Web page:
Anyway, Donnie’s real name was John Dee Abohosh, which is kind of a great name, but he went by several different performing names, including Dick Bush! “Donnybrook” is the name for a fight, or brawl—I’ve heard it most used for those baseball brawls—you know where they all get puffed up and red-faced and everyone comes pouring from the dugout, but no one thinks to use a baseball bat? Also, apparently, he played the role of Jesus in the rock opera, Truth of Truths, in 1971, which I’d love to get a recording of, if it exists. It strikes me as interesting that he was born the same year as my mom (1936—and they both passed away at almost the same time, too), and this record, which I now, somehow, find myself listening to for the first time, came out the same year I was born—when Donnie Brooks and my mom were like 24. Not that young or old to have a kid, or a hit single, I guess, but when I think about people I know having a baby at 24 it kind of freaks me out. I know a lot of people are emotionally equipped for it at that age, but I certainly would not have been, at 24—staying up for days at a time, drinking Night Train Express, waking up in “how did I get here?” vestibules of… was it looking-for-love desperation, or just the out of control sugar/alcohol regions of my brain?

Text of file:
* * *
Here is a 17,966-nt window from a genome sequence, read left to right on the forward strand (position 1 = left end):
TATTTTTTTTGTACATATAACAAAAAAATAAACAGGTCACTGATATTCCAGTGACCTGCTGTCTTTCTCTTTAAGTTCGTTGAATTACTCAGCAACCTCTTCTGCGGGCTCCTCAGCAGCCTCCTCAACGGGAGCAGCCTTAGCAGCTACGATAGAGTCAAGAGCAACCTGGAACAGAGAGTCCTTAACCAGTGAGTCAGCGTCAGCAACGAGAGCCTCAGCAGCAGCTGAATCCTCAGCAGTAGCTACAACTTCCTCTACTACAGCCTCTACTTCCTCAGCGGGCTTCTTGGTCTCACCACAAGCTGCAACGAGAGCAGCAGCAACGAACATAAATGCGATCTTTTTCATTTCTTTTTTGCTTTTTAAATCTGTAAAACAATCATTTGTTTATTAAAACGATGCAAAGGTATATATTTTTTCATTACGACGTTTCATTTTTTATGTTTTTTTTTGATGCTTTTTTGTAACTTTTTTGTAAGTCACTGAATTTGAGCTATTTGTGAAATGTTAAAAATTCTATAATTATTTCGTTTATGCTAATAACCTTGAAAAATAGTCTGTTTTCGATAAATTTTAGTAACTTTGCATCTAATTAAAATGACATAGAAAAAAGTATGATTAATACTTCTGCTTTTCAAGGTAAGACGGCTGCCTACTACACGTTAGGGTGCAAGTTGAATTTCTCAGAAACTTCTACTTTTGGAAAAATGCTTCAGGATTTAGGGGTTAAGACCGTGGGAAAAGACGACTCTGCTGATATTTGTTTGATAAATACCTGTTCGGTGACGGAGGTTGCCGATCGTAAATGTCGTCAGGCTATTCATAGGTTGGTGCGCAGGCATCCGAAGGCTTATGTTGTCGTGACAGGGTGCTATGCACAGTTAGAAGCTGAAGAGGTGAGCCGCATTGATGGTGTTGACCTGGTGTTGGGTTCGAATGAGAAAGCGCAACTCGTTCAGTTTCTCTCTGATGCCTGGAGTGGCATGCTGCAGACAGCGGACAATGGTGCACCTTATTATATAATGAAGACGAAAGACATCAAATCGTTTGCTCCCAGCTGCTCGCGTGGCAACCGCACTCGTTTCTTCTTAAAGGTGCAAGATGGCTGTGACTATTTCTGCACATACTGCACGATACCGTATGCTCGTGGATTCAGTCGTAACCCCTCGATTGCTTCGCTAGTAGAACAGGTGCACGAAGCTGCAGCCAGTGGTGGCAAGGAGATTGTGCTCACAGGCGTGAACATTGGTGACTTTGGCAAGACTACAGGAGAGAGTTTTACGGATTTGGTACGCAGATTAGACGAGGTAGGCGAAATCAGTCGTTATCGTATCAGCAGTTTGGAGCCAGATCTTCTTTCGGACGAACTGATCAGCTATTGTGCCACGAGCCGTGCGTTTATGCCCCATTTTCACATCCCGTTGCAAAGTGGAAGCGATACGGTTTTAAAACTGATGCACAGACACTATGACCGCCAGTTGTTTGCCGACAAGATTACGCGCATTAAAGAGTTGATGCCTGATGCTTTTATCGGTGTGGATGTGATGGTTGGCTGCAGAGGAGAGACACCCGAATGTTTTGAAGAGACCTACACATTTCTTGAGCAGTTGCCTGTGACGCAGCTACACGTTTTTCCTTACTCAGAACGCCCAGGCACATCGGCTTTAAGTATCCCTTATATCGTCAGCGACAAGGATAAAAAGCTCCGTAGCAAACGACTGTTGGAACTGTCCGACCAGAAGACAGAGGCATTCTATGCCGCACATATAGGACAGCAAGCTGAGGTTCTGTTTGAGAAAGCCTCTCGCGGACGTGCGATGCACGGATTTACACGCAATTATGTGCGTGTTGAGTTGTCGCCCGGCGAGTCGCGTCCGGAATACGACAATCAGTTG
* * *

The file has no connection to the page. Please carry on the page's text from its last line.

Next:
08
Sep
17

Tom Waits “Nighthawks at the Diner”